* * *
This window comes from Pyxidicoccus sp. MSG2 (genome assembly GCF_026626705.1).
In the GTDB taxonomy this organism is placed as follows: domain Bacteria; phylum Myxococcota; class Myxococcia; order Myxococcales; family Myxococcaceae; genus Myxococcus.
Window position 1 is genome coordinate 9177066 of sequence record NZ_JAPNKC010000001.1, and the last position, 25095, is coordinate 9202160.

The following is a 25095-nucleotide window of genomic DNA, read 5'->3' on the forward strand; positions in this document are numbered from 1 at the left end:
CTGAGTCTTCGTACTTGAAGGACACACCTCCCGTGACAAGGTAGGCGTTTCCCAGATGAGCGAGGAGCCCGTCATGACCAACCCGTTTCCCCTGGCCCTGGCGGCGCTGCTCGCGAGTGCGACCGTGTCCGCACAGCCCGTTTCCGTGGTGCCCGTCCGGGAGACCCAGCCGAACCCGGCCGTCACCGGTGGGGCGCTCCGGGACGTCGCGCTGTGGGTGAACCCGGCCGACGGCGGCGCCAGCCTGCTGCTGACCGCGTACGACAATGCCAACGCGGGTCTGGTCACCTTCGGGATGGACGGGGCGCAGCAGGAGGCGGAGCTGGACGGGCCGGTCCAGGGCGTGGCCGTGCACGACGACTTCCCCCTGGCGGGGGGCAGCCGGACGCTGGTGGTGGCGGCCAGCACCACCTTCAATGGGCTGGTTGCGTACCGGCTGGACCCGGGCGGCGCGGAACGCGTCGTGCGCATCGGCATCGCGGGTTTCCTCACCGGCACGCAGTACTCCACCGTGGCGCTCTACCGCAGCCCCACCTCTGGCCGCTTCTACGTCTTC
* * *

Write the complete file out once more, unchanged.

This window comes from Pyxidicoccus sp. MSG2 (genome assembly GCF_026626705.1).
In the GTDB taxonomy this organism is placed as follows: domain Bacteria; phylum Myxococcota; class Myxococcia; order Myxococcales; family Myxococcaceae; genus Myxococcus.
Window position 1 is genome coordinate 9177066 of sequence record NZ_JAPNKC010000001.1, and the last position, 25095, is coordinate 9202160.

The following is a 25095-nucleotide window of genomic DNA, read 5'->3' on the forward strand; positions in this document are numbered from 1 at the left end:
CTGAGTCTTCGTACTTGAAGGACACACCTCCCGTGACAAGGTAGGCGTTTCCCAGATGAGCGAGGAGCCCGTCATGACCAACCCGTTTCCCCTGGCCCTGGCGGCGCTGCTCGCGAGTGCGACCGTGTCCGCACAGCCCGTTTCCGTGGTGCCCGTCCGGGAGACCCAGCCGAACCCGGCCGTCACCGGTGGGGCGCTCCGGGACGTCGCGCTGTGGGTGAACCCGGCCGACGGCGGCGCCAGCCTGCTGCTGACCGCGTACGACAATGCCAACGCGGGTCTGGTCACCTTCGGGATGGACGGGGCGCAGCAGGAGGCGGAGCTGGACGGGCCGGTCCAGGGCGTGGCCGTGCACGACGACTTCCCCCTGGCGGGGGGCAGCCGGACGCTGGTGGTGGCGGCCAGCACCACCTTCAATGGGCTGGTTGCGTACCGGCTGGACCCGGGCGGCGCGGAACGCGTCGTGCGCATCGGCATCGCGGGTTTCCTCACCGGCACGCAGTACTCCACCGTGGCGCTCTACCGCAGCCCCACCTCTGGCCGCTTCTACGTCTTC